With the Premiership salary cap once again returning to the limelight ParkLife Sport takes a look at how it works and just how effective it’s been.
Harlequins have recently overspent the salary cap. The London based side overspent £12, 479 and were fined 50p for every pound they overspent.
With 11 clubs losing money according to their financial accounts, just how sustainable is the salary cap. Debt is fine as long as it’s serviceable and most owners will no call back the money they apply to clubs once they pull out or move on.
If you removed the cap, the effects would be disastrous for the league. You’d have a wider divide on clubs who have a strong benefactor presence and those who don’t, the losses would just increase, and in the case of Exeter, turn from profit to loss.
CVC has applied a lot of money in a new deal that see’s the investment company take over a large chunk of shares in Premiership Rugby, but this is only a backfiller for the losses and will be a short term solution to the league’s sustainability.
The cap, set by the clubs under the umbrella organisation of Premiership Rugby Limited is overseen by an independent body, but even an increase of the current £7m cap would see clubs set to lose millions more than they already do.
What is the cap?
The salary cap is determined by growth of the clubs and how much central funding they receive from Premiership Rugby. This cap currently lies at £7m and doesn’t include two marquee players.
Within this £7m there is £600,000 of ‘Homegrown senior player credits,’ defined as a player who was at the club before his 18th birthday and has been there for at least two years.
There is a short-term injury cover allowance of £400,000 and one long-term injury replacement isn’t affected by the cap.
International windows can often lead to squads becoming threadbare and so there’s now an allotted £80,000 per player to cover these slots shall they need it.
Will teams stick to it?
Talk over whether the salary cap is high enough has been rife for several seasons. There has been an increase in the cap as a whole, but despite this some clubs still seem to push it to its limit.
Fans question as to how the likes of Exeter and Saracens can afford their squads, but as of yet no evidence has been presented to prove they’ve overspent.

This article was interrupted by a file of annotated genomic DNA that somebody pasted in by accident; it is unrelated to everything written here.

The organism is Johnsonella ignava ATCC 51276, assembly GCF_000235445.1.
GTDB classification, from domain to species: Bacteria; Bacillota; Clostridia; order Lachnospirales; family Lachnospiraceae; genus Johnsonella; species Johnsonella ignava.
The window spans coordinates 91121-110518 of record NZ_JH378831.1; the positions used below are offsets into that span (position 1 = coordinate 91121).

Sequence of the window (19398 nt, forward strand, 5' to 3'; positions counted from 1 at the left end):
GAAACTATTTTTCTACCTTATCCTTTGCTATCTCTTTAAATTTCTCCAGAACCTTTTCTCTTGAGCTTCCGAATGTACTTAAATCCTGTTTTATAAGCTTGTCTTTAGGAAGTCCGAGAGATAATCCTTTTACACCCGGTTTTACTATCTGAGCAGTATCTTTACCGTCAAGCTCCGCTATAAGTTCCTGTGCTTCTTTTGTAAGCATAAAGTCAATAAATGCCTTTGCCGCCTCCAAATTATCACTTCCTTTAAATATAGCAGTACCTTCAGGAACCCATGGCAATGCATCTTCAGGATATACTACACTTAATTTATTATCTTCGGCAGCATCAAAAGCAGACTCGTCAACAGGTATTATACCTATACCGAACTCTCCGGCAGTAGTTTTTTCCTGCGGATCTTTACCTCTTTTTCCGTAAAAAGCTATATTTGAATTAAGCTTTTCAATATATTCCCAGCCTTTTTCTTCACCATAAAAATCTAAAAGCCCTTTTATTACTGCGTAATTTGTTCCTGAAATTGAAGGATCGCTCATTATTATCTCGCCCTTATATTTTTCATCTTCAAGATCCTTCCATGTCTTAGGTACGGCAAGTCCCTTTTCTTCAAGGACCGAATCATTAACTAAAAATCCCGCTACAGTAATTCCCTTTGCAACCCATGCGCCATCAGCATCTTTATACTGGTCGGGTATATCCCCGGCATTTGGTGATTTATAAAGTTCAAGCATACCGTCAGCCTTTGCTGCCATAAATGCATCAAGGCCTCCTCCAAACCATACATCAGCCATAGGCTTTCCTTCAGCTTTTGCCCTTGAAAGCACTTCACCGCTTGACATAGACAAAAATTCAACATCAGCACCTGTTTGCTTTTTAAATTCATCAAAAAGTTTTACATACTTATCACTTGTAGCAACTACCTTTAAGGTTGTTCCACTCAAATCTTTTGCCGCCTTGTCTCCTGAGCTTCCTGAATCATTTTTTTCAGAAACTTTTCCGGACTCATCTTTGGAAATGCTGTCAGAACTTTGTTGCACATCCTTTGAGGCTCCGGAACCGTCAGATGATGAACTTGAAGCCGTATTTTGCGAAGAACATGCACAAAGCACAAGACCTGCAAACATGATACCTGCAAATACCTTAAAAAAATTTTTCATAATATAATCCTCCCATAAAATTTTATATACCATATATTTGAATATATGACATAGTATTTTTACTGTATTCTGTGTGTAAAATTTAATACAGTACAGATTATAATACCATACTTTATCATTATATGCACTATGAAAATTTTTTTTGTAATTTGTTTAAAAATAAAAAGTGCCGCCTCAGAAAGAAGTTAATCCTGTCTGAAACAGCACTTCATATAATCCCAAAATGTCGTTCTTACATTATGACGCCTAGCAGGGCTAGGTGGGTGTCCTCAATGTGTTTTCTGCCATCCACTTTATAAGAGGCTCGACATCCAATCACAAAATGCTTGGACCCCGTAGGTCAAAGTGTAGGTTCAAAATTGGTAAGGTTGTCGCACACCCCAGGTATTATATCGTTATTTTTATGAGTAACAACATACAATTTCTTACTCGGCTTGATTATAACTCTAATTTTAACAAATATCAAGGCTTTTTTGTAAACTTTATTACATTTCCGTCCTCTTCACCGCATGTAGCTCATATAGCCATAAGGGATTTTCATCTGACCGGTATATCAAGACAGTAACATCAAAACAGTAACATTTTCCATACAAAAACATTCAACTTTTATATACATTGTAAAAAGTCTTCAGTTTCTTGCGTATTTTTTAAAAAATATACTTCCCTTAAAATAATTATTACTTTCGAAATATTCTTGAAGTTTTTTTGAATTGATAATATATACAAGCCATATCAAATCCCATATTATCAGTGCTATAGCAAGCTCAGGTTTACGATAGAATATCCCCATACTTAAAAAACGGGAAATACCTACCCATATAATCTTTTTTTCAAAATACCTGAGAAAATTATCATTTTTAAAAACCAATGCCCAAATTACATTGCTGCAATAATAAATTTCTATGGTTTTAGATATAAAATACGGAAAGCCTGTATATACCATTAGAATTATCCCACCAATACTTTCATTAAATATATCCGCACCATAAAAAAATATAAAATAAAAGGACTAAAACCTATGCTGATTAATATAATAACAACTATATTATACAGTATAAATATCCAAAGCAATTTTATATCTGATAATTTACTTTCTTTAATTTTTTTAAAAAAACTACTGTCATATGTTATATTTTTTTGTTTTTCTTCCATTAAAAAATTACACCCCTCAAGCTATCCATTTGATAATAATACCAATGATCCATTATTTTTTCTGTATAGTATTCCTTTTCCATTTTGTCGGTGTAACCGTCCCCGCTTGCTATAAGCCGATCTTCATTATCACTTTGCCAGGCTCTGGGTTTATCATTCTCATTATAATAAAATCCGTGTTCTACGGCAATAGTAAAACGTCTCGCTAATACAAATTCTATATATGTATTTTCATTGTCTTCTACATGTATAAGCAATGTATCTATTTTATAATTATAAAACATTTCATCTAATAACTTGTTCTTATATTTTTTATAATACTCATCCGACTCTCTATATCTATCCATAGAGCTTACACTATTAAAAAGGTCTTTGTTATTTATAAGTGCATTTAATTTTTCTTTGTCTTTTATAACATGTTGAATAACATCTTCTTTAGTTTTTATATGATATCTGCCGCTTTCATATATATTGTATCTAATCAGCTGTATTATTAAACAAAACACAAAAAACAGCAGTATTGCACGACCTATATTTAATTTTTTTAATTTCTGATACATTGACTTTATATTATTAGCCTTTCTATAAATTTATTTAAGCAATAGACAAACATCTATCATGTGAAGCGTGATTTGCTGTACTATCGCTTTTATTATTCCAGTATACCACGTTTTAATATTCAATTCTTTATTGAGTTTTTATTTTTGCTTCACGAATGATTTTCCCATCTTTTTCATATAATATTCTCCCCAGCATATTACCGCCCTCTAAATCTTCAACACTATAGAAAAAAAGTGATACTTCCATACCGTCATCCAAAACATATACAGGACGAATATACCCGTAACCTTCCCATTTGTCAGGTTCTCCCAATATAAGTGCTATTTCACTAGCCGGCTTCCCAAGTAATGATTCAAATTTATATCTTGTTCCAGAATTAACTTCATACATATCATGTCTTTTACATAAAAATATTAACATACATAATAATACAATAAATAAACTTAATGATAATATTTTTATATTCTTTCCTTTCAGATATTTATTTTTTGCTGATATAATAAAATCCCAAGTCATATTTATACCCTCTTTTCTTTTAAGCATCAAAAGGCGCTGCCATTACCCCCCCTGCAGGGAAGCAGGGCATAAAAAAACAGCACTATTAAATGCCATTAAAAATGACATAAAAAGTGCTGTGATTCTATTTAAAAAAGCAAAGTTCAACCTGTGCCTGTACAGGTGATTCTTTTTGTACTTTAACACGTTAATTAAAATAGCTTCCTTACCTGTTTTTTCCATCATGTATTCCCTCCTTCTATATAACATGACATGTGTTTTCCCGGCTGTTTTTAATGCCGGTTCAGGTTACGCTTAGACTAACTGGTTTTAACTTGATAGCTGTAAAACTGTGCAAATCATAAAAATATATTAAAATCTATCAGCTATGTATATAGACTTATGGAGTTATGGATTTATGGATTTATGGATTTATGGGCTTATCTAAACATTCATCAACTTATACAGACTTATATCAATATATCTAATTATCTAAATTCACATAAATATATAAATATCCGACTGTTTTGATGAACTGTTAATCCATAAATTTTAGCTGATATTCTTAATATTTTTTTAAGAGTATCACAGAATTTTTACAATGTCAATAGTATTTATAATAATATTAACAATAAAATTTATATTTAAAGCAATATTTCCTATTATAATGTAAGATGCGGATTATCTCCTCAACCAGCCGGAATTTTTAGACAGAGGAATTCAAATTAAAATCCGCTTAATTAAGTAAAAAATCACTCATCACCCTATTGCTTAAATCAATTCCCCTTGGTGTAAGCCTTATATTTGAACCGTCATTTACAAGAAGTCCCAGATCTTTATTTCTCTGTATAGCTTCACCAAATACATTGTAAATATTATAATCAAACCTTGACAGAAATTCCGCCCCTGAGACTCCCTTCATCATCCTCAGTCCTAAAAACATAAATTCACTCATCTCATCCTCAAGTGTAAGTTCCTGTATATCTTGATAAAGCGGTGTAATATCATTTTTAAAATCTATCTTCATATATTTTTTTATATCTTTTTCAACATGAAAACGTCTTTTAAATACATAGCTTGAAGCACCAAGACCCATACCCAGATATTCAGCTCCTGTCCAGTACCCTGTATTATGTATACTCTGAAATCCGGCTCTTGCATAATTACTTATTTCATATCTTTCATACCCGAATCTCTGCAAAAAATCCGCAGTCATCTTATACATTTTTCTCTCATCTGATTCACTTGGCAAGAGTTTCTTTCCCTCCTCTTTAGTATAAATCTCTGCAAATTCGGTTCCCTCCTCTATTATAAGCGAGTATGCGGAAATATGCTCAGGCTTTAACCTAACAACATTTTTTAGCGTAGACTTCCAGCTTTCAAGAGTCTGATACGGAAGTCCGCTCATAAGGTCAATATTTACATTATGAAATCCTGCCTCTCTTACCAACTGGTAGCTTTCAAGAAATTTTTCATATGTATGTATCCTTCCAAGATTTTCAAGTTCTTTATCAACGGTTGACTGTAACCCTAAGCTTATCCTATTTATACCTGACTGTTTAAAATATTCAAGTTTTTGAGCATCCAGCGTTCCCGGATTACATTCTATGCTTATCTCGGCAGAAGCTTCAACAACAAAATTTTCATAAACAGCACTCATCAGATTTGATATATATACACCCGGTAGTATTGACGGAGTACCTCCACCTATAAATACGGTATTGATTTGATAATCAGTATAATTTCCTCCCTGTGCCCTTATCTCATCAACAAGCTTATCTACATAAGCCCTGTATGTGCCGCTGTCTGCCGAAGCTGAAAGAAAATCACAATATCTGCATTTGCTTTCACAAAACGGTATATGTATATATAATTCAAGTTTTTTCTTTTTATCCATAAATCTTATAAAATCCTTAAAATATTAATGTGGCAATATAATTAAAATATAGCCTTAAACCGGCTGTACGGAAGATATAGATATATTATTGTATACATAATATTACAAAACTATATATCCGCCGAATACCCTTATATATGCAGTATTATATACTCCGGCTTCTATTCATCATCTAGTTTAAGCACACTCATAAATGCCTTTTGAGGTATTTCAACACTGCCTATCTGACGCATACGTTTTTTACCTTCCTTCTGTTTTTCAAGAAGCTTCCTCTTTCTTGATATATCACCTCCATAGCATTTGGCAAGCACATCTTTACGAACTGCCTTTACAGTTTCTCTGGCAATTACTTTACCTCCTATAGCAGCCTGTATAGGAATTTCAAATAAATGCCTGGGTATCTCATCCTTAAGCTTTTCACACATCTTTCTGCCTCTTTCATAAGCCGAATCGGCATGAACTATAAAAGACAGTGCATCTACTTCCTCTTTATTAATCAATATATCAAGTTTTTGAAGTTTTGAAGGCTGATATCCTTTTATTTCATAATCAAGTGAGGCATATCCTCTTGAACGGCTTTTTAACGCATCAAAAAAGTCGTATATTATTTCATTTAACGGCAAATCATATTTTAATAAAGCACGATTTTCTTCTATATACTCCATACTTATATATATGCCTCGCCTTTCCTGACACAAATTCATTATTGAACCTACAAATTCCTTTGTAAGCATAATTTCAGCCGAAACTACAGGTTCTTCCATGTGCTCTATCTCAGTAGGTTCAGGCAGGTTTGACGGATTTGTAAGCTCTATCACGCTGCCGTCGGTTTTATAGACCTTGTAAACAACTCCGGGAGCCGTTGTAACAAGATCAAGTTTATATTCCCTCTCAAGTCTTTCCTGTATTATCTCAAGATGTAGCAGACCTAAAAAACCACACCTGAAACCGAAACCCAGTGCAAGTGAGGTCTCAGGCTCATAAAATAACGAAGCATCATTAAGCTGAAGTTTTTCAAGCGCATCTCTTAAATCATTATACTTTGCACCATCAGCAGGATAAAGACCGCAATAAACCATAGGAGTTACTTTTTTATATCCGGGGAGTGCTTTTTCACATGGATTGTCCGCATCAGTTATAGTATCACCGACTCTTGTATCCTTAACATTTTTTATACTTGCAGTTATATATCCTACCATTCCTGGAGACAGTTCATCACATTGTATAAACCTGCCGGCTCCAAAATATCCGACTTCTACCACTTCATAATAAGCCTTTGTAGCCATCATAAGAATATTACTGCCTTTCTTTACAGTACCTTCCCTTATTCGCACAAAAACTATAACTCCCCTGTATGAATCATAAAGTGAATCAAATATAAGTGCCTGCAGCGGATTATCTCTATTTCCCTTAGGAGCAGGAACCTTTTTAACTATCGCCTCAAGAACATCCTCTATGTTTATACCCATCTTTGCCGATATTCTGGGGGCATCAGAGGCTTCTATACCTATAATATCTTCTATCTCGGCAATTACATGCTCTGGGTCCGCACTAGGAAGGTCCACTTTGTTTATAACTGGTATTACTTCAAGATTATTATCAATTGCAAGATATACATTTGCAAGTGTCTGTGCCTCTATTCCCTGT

The recent CVC investment cash to the 13 teams (12 Premiership sides and London Irish) has seen a rise in funds. This is supposed to be spent on facilities and not players but if teams are pushing the limits to gain that extra advantage then what’s to say that there’s no significant chance of them using this cash influx on player wages.
It’s fair to say that you can’t blame clubs for pushing limits in order to maximise their winning potential. This doesn’t mean to say there’ll be any further salary cap breaks.
Based on punishments for breaking the cap you’d like to think sides wouldn’t bother breaking it.
Saracens may have found a loophole following a Sportsmail investigation. The property ladder market may be utilised for player benefits.
Nigel Wray – Saracens owner – owns several properties and may have struck up a deal with some key players over living costs and shares in property investment companies, created by Wray and several other property gurus. This would help generate further remunerations for the players, another significant income.
What are the punishments?
There is a slight tax overrun allowance, but there are set fines for overrun depending on how much.
- -£0 to £49,999.99 is 50p for every £1 overspend.
- -£50,000 to £199,999.99 is £1 for every £1 overspend.
- -Over £200,000 is £3 for every £1 overspend.
This seems fair, but by other sporting standards it’s lenient. Wigan Warriors recently got caught overspending by a similar amount to Harlequins and were not only fined but deducted two points at the start of this season’s Super League.
Football employs a financial fair play system that can limit European squad size.
Is the cap high enough?
Some coaches have said that retaining a strong squad can be difficult under the current cap. In relevant terms compared to other leagues it’s competitive with no cap in the Guinness Pro14, but the top teams are reportedly around £8m wage bills and the Top14 has a cap of €10m.
So not only do they have a fair cap within their own structure in terms of competitiveness but they’re on par with industry standard levels.
Raising the cap any further would lead to just further losses of which 11 Premiership clubs currently make (Exeter being the exception).